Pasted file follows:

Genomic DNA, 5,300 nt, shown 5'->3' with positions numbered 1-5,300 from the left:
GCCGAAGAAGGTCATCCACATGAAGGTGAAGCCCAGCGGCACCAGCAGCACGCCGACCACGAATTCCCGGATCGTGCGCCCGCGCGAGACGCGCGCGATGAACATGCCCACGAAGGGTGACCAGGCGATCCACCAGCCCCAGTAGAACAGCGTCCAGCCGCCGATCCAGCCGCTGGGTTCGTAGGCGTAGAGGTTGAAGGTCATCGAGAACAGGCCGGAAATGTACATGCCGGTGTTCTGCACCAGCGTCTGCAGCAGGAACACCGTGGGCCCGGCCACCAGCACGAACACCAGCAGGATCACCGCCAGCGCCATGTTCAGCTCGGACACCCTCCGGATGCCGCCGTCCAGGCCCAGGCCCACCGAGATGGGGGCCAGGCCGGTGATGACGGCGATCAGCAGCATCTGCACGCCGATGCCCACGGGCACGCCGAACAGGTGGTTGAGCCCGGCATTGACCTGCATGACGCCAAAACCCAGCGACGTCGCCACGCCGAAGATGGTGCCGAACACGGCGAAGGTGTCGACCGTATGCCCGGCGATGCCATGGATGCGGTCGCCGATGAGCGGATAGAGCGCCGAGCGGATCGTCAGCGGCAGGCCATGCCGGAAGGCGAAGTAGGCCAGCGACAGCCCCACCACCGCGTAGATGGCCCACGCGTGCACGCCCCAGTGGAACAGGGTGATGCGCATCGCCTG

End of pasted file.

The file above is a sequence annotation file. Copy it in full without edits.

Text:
Genomic DNA, 5,300 nt, shown 5'->3' with positions numbered 1-5,300 from the left:
GCCGAAGAAGGTCATCCACATGAAGGTGAAGCCCAGCGGCACCAGCAGCACGCCGACCACGAATTCCCGGATCGTGCGCCCGCGCGAGACGCGCGCGATGAACATGCCCACGAAGGGTGACCAGGCGATCCACCAGCCCCAGTAGAACAGCGTCCAGCCGCCGATCCAGCCGCTGGGTTCGTAGGCGTAGAGGTTGAAGGTCATCGAGAACAGGCCGGAAATGTACATGCCGGTGTTCTGCACCAGCGTCTGCAGCAGGAACACCGTGGGCCCGGCCACCAGCACGAACACCAGCAGGATCACCGCCAGCGCCATGTTCAGCTCGGACACCCTCCGGATGCCGCCGTCCAGGCCCAGGCCCACCGAGATGGGGGCCAGGCCGGTGATGACGGCGATCAGCAGCATCTGCACGCCGATGCCCACGGGCACGCCGAACAGGTGGTTGAGCCCGGCATTGACCTGCATGACGCCAAAACCCAGCGACGTCGCCACGCCGAAGATGGTGCCGAACACGGCGAAGGTGTCGACCGTATGCCCGGCGATGCCATGGATGCGGTCGCCGATGAGCGGATAGAGCGCCGAGCGGATCGTCAGCGGCAGGCCATGCCGGAAGGCGAAGTAGGCCAGCGACAGCCCCACCACCGCGTAGATGGCCCACGCGTGCACGCCCCAGTGGAACAGGGTGATGCGCATCGCCTG